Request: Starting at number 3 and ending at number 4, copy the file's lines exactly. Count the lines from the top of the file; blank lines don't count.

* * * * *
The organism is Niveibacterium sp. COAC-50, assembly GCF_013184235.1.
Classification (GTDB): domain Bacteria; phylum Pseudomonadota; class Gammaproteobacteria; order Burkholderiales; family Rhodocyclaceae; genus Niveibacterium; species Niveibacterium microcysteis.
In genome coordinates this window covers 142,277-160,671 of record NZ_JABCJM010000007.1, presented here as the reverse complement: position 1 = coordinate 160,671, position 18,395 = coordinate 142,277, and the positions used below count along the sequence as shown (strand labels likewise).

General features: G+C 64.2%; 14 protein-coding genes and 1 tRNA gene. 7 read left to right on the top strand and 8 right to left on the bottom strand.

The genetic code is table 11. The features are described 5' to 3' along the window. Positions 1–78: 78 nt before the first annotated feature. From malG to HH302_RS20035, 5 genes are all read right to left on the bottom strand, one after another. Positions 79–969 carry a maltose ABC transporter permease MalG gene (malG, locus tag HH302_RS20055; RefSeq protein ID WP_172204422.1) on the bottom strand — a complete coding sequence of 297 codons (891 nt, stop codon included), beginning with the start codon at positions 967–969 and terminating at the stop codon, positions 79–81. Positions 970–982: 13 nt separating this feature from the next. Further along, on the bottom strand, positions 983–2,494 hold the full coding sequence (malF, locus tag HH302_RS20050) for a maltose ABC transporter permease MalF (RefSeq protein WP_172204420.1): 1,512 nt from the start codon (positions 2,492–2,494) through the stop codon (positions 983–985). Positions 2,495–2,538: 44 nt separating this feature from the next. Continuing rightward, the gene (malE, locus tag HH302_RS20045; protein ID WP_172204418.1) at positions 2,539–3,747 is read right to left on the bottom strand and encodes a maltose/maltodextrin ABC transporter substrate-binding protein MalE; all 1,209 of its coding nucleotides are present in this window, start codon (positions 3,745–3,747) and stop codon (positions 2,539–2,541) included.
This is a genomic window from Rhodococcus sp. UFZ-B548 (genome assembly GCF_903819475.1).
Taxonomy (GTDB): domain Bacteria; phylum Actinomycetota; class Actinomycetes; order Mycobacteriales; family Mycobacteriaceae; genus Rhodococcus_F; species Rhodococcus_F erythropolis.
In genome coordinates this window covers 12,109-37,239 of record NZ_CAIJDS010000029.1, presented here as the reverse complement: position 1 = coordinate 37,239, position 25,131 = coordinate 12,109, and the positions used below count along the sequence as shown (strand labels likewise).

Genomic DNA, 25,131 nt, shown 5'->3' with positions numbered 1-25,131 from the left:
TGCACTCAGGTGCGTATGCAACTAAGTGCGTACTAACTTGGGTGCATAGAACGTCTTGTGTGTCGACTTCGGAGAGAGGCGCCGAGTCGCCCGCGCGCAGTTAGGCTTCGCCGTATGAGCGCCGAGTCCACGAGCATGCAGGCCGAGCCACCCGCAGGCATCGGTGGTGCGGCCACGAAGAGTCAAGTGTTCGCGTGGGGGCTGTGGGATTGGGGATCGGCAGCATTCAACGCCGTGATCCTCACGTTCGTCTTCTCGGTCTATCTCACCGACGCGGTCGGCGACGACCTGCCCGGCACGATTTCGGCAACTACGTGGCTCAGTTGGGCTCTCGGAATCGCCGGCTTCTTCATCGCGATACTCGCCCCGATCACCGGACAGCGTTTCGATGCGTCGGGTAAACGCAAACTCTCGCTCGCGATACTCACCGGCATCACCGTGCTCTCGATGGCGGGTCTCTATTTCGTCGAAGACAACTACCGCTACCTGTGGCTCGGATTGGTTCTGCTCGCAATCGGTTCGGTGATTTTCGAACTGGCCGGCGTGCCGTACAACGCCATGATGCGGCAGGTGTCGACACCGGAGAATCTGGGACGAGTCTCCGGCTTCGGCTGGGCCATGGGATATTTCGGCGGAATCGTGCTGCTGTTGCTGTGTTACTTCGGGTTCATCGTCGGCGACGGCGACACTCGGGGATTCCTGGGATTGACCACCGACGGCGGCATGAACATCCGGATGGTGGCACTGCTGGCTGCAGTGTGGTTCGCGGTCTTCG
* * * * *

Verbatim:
In genome coordinates this window covers 142,277-160,671 of record NZ_JABCJM010000007.1, presented here as the reverse complement: position 1 = coordinate 160,671, position 18,395 = coordinate 142,277, and the positions used below count along the sequence as shown (strand labels likewise).

General features: G+C 64.2%; 14 protein-coding genes and 1 tRNA gene. 7 read left to right on the top strand and 8 right to left on the bottom strand.